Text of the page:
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Looking at your latest spectrum plot, I see that all harmonic distortion components are totally obscured by the DFT noise floor, what I think you call the baseline. So if you are interested in the distortion, how are you going to find out what it is? All you can say now is that the harmonics can't be much stronger than -90 dBc, as otherwise they would have stuck out.

If I understand it correctly, you do a 6 ms simulation and skip the first 1 ms. In that case, you could apply a Hann window by adding a behavioural source with value V(out)*(1-cos(2*pi*(time-0.001)/0.005)).
 
LTSpice includes a Hann Window as a choice in the FFT menu. Using it or your method does not have much effect on the final results. Maybe I am driving things wrong.
 

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LTSpice defaults to power of 2 for the number of points in the DFT/FFT. At some point reducing the minimum timestep provides no apparent gains in as much as a .FOUR statement does produce lower THD figures down to about 500ps but not noticeably better beyond. I think we're kind of stuck with what it is. The noise floor always seems to correlate with the peak distortion product at any specific frequency.


If I include an error amplifier, integrator, then the noise floor gets blown off anyway. Ultimately I think it is one of those things where you have to treat results with a degree of caution or otherwise interpret them.
 

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I'm really more used to Spectre RF and Cadence than to LTSpice, and to sigma-delta modulators and RF circuits than to analogue pulse width modulators, so I don't know to what extent what I'm about to write is applicable, but for what it's worth:

In order to get a nice and clean spectrum out of a transient run followed by a DFT, I usually have to do this:
1. Use tight convergence tolerance settings, particularly reltol.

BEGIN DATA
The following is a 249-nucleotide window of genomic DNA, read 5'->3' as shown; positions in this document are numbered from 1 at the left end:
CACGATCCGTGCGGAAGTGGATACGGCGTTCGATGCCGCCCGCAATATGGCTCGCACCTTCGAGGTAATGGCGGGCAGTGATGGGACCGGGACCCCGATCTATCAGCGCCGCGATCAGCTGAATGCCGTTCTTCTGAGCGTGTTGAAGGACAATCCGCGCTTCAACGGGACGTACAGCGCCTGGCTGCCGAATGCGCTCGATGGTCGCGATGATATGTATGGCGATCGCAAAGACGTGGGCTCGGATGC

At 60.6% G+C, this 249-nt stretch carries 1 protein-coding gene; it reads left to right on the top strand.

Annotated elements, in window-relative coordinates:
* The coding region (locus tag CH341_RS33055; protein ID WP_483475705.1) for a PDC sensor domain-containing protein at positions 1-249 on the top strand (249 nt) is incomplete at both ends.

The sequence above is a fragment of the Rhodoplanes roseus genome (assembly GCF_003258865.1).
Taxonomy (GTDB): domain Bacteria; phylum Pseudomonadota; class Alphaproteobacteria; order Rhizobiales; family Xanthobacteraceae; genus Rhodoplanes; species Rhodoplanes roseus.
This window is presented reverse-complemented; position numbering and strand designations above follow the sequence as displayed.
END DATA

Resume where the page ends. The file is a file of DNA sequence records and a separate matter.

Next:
2. Give the circuit plenty of time to settle - as you have done, so that should be OK.
3. Use an ideal low-pass filter with a cut-off frequency far below the reciprocal of the DFT time step to minimize aliasing. You have a low-pass filter, but how much has it rolled of at the Nyquist frequency 1/(2*DFT time step)?
4. Do the DFT over an integer number of periods of all relevant signals if possible, if not use a Hann window. Windowing also helps to reduce the effect of imperfect settling, by the way. Use at least two periods of the lowest frequency of interest without window or four with a Hann window.
5. Force Spectre to calculate exactly at the time points needed by the DFT using the strobeperiod parameter. I don't know what LTSpice's equivalent is (I would guess the first argument of the .tran statement, but that is just a guess). As the Cadence DFT only works with numbers of points that are powers of two, this means that strobeperiod usually needs to get some funny value with lots of decimals.
6. In LTSpice you have to switch off waveform compression (Spectre has no waveform compression, thank goodness), as you have done with .options plotwinsize=0.
 
Regarding 3., looking at your plots, I guess you use a 262144 point DFT over 5 ms, resulting in a 19.073486328125 ns DFT time step and a 26.2144 MHz Nyquist frequency. Your filter is approximately second-order Butterworth at 41148 Hz, giving a suppression of 112.17 dB at the Nyquist frequency. That sound good, as far as I can tell.

Is there any way you can tighten reltol or force LTSpice to write data for all integer multiples of 19.073486328125 ns? (You then also have to change the start and end times of the DFT to exact multiples of 19.073486328125 ns.)